Technology companies Twitter, Amazon and YouTube are expected to bid for the rights to stream NFL “Thursday Night Football” games, as the league looks to add a twist to the streaming deals that have come before.
This past season Amazon streamed the game to its prime members, with the games also available on CBS and NBC properties, as well as NFL Network. The season before that, Twitter streamed the games for free on its service, with the games also airing on linear TV.
The twist now is that Fox has inked a multi-year deal for the Thursday night package of games, and the league is looking for a streaming partner willing to make a similar commitment, according to Bloomberg.
In addition, the league wants the tech partner to add an interactive element that will differentiate it from being just a simulcast of the game on TV. The hope is to hook younger viewers who consume content on Snapchat and other social platforms, but may not be watching as much football.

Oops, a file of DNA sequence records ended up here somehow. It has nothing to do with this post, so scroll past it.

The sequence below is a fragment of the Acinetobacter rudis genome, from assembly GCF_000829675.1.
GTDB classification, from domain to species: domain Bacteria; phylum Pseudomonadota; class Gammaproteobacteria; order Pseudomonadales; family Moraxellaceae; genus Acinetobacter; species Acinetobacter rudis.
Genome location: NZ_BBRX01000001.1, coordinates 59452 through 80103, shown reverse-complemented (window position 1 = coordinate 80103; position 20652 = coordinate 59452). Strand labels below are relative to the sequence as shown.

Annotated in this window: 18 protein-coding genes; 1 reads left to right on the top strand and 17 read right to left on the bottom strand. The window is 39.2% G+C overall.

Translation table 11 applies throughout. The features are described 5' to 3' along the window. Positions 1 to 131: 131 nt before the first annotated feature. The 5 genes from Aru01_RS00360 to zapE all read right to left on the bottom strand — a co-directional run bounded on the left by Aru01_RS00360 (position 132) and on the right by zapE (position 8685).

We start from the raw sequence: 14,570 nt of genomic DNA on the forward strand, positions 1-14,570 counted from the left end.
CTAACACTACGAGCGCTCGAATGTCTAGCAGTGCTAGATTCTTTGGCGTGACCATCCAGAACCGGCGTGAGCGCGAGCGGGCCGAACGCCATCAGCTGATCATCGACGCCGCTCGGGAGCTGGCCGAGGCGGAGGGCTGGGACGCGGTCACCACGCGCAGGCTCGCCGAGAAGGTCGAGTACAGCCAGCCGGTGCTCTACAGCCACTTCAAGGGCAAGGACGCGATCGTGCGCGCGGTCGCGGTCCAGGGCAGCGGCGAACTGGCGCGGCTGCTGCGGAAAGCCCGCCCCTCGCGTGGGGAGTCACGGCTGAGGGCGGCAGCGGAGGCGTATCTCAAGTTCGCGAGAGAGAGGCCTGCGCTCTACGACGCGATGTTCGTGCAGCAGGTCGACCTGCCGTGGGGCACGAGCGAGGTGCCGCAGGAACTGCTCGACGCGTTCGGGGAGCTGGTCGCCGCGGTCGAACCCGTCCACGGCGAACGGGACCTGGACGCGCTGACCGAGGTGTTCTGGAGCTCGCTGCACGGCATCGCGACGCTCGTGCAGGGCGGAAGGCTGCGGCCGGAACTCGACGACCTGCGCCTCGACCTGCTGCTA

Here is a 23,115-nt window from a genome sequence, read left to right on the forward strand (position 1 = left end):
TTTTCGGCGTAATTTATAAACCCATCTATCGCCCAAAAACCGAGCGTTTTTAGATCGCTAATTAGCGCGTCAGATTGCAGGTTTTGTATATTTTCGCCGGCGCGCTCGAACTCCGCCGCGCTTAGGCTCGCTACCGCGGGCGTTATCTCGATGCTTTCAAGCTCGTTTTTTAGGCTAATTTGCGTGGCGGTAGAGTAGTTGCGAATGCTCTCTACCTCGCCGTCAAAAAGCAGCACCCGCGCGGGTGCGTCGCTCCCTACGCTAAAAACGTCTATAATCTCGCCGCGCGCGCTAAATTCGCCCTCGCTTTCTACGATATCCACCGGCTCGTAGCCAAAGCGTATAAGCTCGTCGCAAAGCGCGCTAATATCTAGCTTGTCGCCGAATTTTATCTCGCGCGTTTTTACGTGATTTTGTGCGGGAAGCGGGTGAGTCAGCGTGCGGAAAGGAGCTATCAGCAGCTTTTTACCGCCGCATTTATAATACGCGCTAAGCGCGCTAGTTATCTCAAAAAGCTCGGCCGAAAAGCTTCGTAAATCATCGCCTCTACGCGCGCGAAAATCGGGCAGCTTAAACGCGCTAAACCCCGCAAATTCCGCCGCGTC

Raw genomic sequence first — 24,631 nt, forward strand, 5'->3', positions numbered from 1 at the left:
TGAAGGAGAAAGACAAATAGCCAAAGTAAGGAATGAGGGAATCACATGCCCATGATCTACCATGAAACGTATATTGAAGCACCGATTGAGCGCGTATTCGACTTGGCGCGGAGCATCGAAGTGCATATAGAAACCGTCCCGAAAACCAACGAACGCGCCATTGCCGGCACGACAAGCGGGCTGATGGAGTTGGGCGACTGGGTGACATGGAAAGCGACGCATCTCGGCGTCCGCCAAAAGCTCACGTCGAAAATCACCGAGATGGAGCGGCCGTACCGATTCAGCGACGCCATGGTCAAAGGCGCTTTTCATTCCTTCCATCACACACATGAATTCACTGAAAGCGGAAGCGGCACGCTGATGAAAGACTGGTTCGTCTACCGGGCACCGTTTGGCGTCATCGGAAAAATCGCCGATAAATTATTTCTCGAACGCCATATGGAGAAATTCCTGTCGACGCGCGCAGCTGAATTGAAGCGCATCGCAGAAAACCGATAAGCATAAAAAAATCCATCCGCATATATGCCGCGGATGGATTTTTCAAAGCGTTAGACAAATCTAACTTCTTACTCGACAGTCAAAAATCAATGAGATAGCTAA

A more interactive service could also offer more options for advertisers. In addition to standard commercial breaks, ad overlays or interactive ads could be part of the mix as well for the games.
Twitter and Amazon have already proven they can stream the games, and both have experience layering other content on top of live video, Amazon through its Twitch subsidiary and Twitter through its assorted live video streams. YouTube has not streamed NFL games before, but as the largest video site on the internet, it would not be an issue for the site. Indeed, YouTube CEO Susan Wojcicki said earlier this week at the Code Media conference that she was interested in securing rights to the games.